SANTA MONICA, Calif., July 21, 2011 /PRNewswire-USNewswire/ -- Google and Facebook pumped record amounts into their lobbying efforts during the second quarter, according to just filed disclosure reports. Google's spending soared to $2.06 million, a 54 percent increase from the same period a year ago. Facebook spent $320,000 -- nearly as much as its total lobbying expenses for all of last year.
In addition to the money spent on formal lobbying disclosed in Google's report, much of Executive Chairman Eric Schmidt's time is now devoted to government relations. Consumer Watchdog said his activities should be scrutinized to see if he must register as a lobbyist.
"Schmidt could well have reached the threshold requiring registration as a lobbyist; he is clearly trying to influence policy," said John M. Simpson, Director of the nonprofit, nonpartisan public interest group's Privacy Project. "It certainly should be checked out."
Google's record outlay, up from $1.48 million in the first quarter and $1.34 million in the second quarter of 2010, came as the Federal Trade Commission launched an antitrust investigation of the Internet giant. Earlier this month Google announced it was hiring an additional 12 lobbying firms in response to the probe.
"They are throwing money around like drunken sailors, but reinforcements from Gucci Gulch won't get them off the hook," said Simpson. "The FTC has finally opened a long-needed investigation into how Google unfairly uses its dominance of the Internet to its advantage. They can't buy their way out of that."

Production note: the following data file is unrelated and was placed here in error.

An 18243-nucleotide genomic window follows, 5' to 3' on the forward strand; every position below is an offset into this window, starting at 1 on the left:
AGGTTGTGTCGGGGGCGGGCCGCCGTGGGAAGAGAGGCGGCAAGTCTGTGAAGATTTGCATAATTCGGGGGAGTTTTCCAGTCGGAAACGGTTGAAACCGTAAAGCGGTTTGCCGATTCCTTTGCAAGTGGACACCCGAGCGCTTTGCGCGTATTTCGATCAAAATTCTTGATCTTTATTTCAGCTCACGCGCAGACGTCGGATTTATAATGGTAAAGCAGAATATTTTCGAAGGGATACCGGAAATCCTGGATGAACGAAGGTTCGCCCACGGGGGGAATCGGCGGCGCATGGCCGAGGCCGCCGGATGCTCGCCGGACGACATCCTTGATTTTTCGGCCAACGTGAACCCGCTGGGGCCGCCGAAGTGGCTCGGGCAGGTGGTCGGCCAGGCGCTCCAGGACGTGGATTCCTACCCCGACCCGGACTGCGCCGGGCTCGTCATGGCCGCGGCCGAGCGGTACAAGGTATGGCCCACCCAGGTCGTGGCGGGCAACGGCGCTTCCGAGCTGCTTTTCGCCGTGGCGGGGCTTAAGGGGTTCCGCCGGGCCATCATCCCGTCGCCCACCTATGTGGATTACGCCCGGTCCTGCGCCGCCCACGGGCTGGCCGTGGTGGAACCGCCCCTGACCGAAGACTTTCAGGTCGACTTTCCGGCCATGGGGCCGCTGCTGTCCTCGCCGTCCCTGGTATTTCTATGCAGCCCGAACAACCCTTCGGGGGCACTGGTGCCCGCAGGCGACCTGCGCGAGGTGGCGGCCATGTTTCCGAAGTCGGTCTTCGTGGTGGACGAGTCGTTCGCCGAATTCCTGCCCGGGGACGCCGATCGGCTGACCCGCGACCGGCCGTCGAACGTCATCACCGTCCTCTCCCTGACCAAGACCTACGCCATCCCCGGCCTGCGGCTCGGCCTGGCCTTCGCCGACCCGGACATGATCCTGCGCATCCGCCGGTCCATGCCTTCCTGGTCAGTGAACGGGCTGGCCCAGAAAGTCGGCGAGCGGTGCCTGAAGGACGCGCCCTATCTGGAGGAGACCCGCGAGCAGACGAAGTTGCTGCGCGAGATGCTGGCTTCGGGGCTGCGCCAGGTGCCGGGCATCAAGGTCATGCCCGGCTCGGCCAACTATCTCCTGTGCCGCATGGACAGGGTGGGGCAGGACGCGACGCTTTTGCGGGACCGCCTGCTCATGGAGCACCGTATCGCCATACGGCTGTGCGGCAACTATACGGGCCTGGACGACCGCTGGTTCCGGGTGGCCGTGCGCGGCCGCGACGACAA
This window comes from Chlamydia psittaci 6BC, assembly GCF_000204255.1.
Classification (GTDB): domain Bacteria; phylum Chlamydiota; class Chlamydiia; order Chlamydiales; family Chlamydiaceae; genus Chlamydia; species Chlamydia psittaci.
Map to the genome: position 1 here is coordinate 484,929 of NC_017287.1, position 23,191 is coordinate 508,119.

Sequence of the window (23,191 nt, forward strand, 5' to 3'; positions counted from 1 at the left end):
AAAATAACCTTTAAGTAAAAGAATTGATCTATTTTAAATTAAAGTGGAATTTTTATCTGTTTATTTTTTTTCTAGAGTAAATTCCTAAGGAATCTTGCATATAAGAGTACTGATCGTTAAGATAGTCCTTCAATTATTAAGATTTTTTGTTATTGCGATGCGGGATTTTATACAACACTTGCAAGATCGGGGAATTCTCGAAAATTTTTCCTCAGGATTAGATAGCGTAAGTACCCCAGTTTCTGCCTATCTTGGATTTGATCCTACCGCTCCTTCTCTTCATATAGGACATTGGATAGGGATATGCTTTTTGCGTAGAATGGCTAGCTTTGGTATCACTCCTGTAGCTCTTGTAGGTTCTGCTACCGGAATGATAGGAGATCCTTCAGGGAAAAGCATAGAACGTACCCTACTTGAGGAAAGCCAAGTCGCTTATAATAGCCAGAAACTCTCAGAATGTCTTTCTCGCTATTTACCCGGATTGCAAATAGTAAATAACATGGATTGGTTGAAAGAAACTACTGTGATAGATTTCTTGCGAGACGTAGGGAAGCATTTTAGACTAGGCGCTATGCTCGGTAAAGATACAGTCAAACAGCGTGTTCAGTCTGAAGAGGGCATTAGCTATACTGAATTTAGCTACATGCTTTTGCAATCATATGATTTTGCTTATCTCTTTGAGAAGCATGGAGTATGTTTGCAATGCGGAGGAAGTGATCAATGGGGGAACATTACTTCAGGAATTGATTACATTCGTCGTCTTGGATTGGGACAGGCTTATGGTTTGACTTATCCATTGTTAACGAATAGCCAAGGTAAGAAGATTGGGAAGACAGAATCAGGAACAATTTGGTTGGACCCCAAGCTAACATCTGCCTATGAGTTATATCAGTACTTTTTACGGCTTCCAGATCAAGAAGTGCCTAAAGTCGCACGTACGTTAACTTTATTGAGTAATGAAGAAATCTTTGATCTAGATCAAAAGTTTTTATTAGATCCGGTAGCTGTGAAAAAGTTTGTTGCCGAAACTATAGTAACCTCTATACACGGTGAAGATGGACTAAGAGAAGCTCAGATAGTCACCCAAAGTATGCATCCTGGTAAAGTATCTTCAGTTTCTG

Check the Senate's Lobbying Disclosure Act Database here: http://soprweb.senate.gov/index.cfm?event=submitSearchRequest
The second quarter marked the first time that Google outspent archrival Microsoft on lobbying policymakers. Microsoft reported that it spent $1.852 million in the second quarter, slightly above the $1.850 million it reported in the comparable period in 2010. It spent $1.72 million in the first quarter of 2011.
For all of 2010 Google spent $5.2 million peddling influence in Washington compared to Microsoft's $6.9 million. Facebook, which began to ramp up lobbying efforts last year spent $351,390 in 2010.
"Facebook has spent $550,000 this year and looks to be in the game for at least $1 million this year," said Simpson. "They clearly want to be players in Washington's power game."
Although the Internet companies, lobbying expenditures are substantial and increasing, telecommunications companies led in the spending to influence policy. For example, AT&T spent $4.8 million in the second quarter of 2011, down from the $6.8 million in the opening three months of the year.
Consumer Watchdog is a non-partisan public interest organization with offices in Santa Monica, CA and Washington, D.C. For more information, visit us on the web at http://www.ConsumerWatchdog.org
SOURCE Consumer Watchdog